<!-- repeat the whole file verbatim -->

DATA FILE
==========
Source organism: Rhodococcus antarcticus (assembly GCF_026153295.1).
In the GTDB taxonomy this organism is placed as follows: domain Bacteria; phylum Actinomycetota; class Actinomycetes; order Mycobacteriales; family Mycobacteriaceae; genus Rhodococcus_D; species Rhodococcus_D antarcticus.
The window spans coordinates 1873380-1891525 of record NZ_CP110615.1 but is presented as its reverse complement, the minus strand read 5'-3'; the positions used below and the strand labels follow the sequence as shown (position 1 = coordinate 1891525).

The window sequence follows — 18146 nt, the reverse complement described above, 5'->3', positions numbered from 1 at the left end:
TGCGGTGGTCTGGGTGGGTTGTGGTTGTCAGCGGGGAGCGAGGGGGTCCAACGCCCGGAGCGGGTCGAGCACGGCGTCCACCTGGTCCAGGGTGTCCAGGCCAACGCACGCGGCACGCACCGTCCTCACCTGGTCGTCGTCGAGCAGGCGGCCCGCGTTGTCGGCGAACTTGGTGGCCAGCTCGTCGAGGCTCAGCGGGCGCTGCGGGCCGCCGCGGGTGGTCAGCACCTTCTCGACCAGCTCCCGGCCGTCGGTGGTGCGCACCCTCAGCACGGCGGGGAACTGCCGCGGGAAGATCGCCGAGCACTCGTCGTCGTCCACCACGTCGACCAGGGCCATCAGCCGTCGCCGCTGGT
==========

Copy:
Source organism: Rhodococcus antarcticus (assembly GCF_026153295.1).
In the GTDB taxonomy this organism is placed as follows: domain Bacteria; phylum Actinomycetota; class Actinomycetes; order Mycobacteriales; family Mycobacteriaceae; genus Rhodococcus_D; species Rhodococcus_D antarcticus.
The window spans coordinates 1873380-1891525 of record NZ_CP110615.1 but is presented as its reverse complement, the minus strand read 5'-3'; the positions used below and the strand labels follow the sequence as shown (position 1 = coordinate 1891525).

The window sequence follows — 18146 nt, the reverse complement described above, 5'->3', positions numbered from 1 at the left end:
TGCGGTGGTCTGGGTGGGTTGTGGTTGTCAGCGGGGAGCGAGGGGGTCCAACGCCCGGAGCGGGTCGAGCACGGCGTCCACCTGGTCCAGGGTGTCCAGGCCAACGCACGCGGCACGCACCGTCCTCACCTGGTCGTCGTCGAGCAGGCGGCCCGCGTTGTCGGCGAACTTGGTGGCCAGCTCGTCGAGGCTCAGCGGGCGCTGCGGGCCGCCGCGGGTGGTCAGCACCTTCTCGACCAGCTCCCGGCCGTCGGTGGTGCGCACCCTCAGCACGGCGGGGAACTGCCGCGGGAAGATCGCCGAGCACTCGTCGTCGTCCACCACGTCGACCAGGGCCATCAGCCGTCGCCGCTGGT